But what about thought itself. We may compare thought to software, and it has many similarities in that it seems to “trigger” events and solve problems. But where is this realization pointing?

But if we’ve used computers, we have confronted the following set of circumstances:

We have tried to perform a task, like create a report from data, and it doesn’t seem to work. We may even open the manual, but the language of the manual is obtuse and we cannot follow it. We try the task over and over but we are stuck in the realm of thought.

We think we are doing it right, and we’re attached to our concept of how it ought to be, but it is not working.

Then we go from thought to an idea that takes us “outside” of our “selves”. We’ll call an expert and we dial tech support.

This idea takes some courage to implement, as we all know. We might encounter more linguistic frustration by being connected to someone in India or the Philippines; but let’s assume we have an experienced friend who has used the software more extensively and has experienced the same issue.

This friend, or someone competent at tech support, takes us through the steps and now explains the operation from the point of view of the program (or the programmer who designed it).

Suddenly the entire process “makes sense” – we have gone from Thought – to Idea – to Insight or Realization.

In many ways we have taken our “selves” out of it in order to make space for the “solution” to unfold.

I had an epiphany along these lines last year, when I was invited to Chicago for a weekend to celebrate the marriage of a niece I had never met by a cousin with whom I had recently reunited and bonded.

I wanted to go but was anxious about getting out of my comfort zone and had many “thoughts” about what could go wrong. I could get stranded, delayed, lost, stuck on the tarmac, lose my stuff or massively inconvenienced, and these thoughts were inhibiting me from taking the trip.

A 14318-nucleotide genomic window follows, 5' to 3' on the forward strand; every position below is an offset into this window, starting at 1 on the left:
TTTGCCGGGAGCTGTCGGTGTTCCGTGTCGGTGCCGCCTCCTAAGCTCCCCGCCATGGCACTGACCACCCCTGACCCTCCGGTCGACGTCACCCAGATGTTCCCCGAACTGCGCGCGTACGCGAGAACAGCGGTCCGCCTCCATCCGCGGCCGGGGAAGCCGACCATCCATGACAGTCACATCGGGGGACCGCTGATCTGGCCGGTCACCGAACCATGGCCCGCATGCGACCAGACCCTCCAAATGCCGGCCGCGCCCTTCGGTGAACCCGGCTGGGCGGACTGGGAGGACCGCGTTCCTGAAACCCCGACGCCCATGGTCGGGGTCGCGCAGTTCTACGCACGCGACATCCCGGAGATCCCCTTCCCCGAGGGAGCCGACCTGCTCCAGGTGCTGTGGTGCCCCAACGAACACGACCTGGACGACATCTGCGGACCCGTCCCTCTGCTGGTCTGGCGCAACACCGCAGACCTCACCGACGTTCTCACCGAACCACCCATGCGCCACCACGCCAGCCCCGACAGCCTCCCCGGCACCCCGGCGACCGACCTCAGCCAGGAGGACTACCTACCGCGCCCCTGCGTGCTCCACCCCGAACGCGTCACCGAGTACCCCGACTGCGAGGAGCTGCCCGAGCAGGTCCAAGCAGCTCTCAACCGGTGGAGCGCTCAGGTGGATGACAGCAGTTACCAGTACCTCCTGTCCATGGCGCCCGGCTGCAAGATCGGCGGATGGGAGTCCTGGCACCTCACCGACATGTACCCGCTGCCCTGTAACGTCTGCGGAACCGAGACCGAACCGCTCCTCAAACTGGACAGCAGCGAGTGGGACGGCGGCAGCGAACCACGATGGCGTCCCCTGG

When I expressed these fears (thoughts with a powerful self-attached) to Michael Jeffreys in the Santa Monica Eckhart Tolle Meetup Group, he said, “what if you went to Chicago (and none of that happened) and you had a really good time?”

This came from beyond my “self” and was a new Idea. It had not appeared among my thoughts previously, which had been all self/fear-based.

Suddenly I laughed (a common reaction to insight or realization) and said, “I never thought of that.”

Again, it seems to me that I had gone from a coarser, materially controlled sense of experience (a threatened self) to a broader perspective (someone else’s input or idea) to a “finer” realization of a much higher frequency (hence the insight and laughter): I did not know the outcome (and it could be favorable).

And in fact, I went into the trip without expectations and open, and had a blast.

A big part of the experience was the ability to meet every situation “fresh” – without the need to orchestrate or control the outcome – and accept it as it unfolded. In fact, when my cousin picked me up in the car in Chicago and told me I was going directly to dinner downtown, instead of to my hotel for a nap, I had no choice but to surrender… And nothing horrible happened.

I now find it immensely helpful to attempt to create space and use my awareness to discern the quality of thoughts that arise – and let them go unless they have the taste of an idea, or occasionally, an insight or realization.

As I’ve learned, ordinary thought is just sound in my skull, like the traffic going by, and frequently negative bringing up a “problem” that I didn’t even know I had.

And such negative, habitual low frequency thoughts can easily become obsessive.

But beginning to notice different qualities of the same energy as ideas or insights, and not “taking credit” for them as an “I”, gives me the ability to potentially effect a different outcome from one that other thoughts might have envisioned.

Is there a “me” freely doing any of this? I am now prone to dismiss this entire issue as a “word trap”.

And what about the use of the word “Divine” in the diagram above – certainly modern science would frown upon such language.

When I look out at the stars and galaxies, which can take me easily beyond thought or ideas, I have a profound realization – I don’t know. My language is incapable of grasping the “meaning” of what I perceive from “my” own limited perspective.

I can only fathom that there is Something far Greater than my own limited capacity to “think” that comprehends the vastness that is HERE and obviously EXISTS.

It is an experience beyond my mind to grasp. Neuroscience tells me it is all happening within my brain, so it in fact IS Mind, but hardly a mind for which “I” can take credit.

To “me” this becomes the ultimate insight or realization—awe and humility in the face of experience that none of my thoughts cannot comprehend, and that the “I” that I think I may be, and need to get to Trader Joe’s, is nothing in comparison to… this infinite and vast Intelligence called Life.